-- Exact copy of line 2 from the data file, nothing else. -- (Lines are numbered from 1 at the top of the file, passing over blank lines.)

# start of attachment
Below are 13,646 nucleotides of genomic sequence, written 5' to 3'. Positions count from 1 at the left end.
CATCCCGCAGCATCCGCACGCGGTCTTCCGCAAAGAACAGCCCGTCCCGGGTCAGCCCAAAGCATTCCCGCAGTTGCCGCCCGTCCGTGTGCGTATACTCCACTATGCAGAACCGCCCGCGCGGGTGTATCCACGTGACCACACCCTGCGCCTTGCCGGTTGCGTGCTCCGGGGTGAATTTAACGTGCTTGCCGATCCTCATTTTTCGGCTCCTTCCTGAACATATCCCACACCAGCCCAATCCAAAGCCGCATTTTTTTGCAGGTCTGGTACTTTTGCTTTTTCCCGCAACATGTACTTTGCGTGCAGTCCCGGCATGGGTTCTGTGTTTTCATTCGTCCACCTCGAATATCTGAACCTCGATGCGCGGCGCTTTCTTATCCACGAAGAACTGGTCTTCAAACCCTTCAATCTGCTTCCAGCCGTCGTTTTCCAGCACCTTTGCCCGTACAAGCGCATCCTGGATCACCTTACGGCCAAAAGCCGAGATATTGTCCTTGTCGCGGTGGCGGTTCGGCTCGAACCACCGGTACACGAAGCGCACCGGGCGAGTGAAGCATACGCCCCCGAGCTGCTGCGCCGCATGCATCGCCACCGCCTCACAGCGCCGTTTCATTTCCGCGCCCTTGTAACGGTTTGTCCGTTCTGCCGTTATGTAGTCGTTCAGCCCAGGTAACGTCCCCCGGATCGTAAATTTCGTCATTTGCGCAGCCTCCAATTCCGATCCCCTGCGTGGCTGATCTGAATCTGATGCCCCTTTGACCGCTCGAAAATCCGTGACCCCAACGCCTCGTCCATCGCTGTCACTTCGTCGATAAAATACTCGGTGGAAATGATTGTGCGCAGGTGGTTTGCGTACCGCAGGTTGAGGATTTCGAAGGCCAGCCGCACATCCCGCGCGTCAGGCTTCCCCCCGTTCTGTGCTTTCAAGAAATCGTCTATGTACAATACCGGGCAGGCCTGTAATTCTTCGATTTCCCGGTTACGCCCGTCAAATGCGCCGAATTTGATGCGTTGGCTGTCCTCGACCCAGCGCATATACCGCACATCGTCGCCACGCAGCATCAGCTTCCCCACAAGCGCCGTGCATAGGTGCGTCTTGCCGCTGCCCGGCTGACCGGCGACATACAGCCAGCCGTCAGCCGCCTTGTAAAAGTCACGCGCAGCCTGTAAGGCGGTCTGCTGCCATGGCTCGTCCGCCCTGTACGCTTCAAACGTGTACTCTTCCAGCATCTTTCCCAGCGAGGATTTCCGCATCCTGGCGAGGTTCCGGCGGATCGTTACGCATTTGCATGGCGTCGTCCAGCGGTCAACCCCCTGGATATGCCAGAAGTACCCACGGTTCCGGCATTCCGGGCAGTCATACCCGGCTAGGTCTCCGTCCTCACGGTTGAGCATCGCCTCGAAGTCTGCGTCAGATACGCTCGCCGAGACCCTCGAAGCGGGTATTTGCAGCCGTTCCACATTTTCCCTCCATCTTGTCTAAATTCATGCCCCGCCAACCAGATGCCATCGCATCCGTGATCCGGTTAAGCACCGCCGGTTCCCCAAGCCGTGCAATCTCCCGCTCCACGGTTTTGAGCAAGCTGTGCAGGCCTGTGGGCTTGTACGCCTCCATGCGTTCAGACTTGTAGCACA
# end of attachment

CATCCCGCAGCATCCGCACGCGGTCTTCCGCAAAGAACAGCCCGTCCCGGGTCAGCCCAAAGCATTCCCGCAGTTGCCGCCCGTCCGTGTGCGTATACTCCACTATGCAGAACCGCCCGCGCGGGTGTATCCACGTGACCACACCCTGCGCCTTGCCGGTTGCGTGCTCCGGGGTGAATTTAACGTGCTTGCCGATCCTCATTTTTCGGCTCCTTCCTGAACATATCCCACACCAGCCCAATCCAAAGCCGCATTTTTTTGCAGGTCTGGTACTTTTGCTTTTTCCCGCAACATGTACTTTGCGTGCAGTCCCGGCATGGGTTCTGTGTTTTCATTCGTCCACCTCGAATATCTGAACCTCGATGCGCGGCGCTTTCTTATCCACGAAGAACTGGTCTTCAAACCCTTCAATCTGCTTCCAGCCGTCGTTTTCCAGCACCTTTGCCCGTACAAGCGCATCCTGGATCACCTTACGGCCAAAAGCCGAGATATTGTCCTTGTCGCGGTGGCGGTTCGGCTCGAACCACCGGTACACGAAGCGCACCGGGCGAGTGAAGCATACGCCCCCGAGCTGCTGCGCCGCATGCATCGCCACCGCCTCACAGCGCCGTTTCATTTCCGCGCCCTTGTAACGGTTTGTCCGTTCTGCCGTTATGTAGTCGTTCAGCCCAGGTAACGTCCCCCGGATCGTAAATTTCGTCATTTGCGCAGCCTCCAATTCCGATCCCCTGCGTGGCTGATCTGAATCTGATGCCCCTTTGACCGCTCGAAAATCCGTGACCCCAACGCCTCGTCCATCGCTGTCACTTCGTCGATAAAATACTCGGTGGAAATGATTGTGCGCAGGTGGTTTGCGTACCGCAGGTTGAGGATTTCGAAGGCCAGCCGCACATCCCGCGCGTCAGGCTTCCCCCCGTTCTGTGCTTTCAAGAAATCGTCTATGTACAATACCGGGCAGGCCTGTAATTCTTCGATTTCCCGGTTACGCCCGTCAAATGCGCCGAATTTGATGCGTTGGCTGTCCTCGACCCAGCGCATATACCGCACATCGTCGCCACGCAGCATCAGCTTCCCCACAAGCGCCGTGCATAGGTGCGTCTTGCCGCTGCCCGGCTGACCGGCGACATACAGCCAGCCGTCAGCCGCCTTGTAAAAGTCACGCGCAGCCTGTAAGGCGGTCTGCTGCCATGGCTCGTCCGCCCTGTACGCTTCAAACGTGTACTCTTCCAGCATCTTTCCCAGCGAGGATTTCCGCATCCTGGCGAGGTTCCGGCGGATCGTTACGCATTTGCATGGCGTCGTCCAGCGGTCAACCCCCTGGATATGCCAGAAGTACCCACGGTTCCGGCATTCCGGGCAGTCATACCCGGCTAGGTCTCCGTCCTCACGGTTGAGCATCGCCTCGAAGTCTGCGTCAGATACGCTCGCCGAGACCCTCGAAGCGGGTATTTGCAGCCGTTCCACATTTTCCCTCCATCTTGTCTAAATTCATGCCCCGCCAACCAGATGCCATCGCATCCGTGATCCGGTTAAGCACCGCCGGTTCCCCAAGCCGTGCAATCTCCCGCTCCACGGTTTTGAGCAAGCTGTGCAGGCCTGTGGGCTTGTACGCCTCCATGCGTTCAGACTTGTAGCACA